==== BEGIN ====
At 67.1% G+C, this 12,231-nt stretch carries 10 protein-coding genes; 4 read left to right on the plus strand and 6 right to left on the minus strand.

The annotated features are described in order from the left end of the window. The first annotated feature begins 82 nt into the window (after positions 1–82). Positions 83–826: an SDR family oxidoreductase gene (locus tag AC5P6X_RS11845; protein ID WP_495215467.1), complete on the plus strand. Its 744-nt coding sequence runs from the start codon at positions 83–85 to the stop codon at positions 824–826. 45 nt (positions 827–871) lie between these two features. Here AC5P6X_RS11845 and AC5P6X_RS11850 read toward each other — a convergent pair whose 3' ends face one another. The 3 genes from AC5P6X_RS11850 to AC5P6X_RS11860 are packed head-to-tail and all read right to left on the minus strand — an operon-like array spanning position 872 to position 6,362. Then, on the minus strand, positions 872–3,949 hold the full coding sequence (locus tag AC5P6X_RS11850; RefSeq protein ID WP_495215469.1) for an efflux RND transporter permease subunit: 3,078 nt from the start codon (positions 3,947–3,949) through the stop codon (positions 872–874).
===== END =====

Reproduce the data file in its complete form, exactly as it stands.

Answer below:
At 67.1% G+C, this 12,231-nt stretch carries 10 protein-coding genes; 4 read left to right on the plus strand and 6 right to left on the minus strand.

The annotated features are described in order from the left end of the window. The first annotated feature begins 82 nt into the window (after positions 1–82). Positions 83–826: an SDR family oxidoreductase gene (locus tag AC5P6X_RS11845; protein ID WP_495215467.1), complete on the plus strand. Its 744-nt coding sequence runs from the start codon at positions 83–85 to the stop codon at positions 824–826. 45 nt (positions 827–871) lie between these two features. Here AC5P6X_RS11845 and AC5P6X_RS11850 read toward each other — a convergent pair whose 3' ends face one another. The 3 genes from AC5P6X_RS11850 to AC5P6X_RS11860 are packed head-to-tail and all read right to left on the minus strand — an operon-like array spanning position 872 to position 6,362. Then, on the minus strand, positions 872–3,949 hold the full coding sequence (locus tag AC5P6X_RS11850; RefSeq protein ID WP_495215469.1) for an efflux RND transporter permease subunit: 3,078 nt from the start codon (positions 3,947–3,949) through the stop codon (positions 872–874).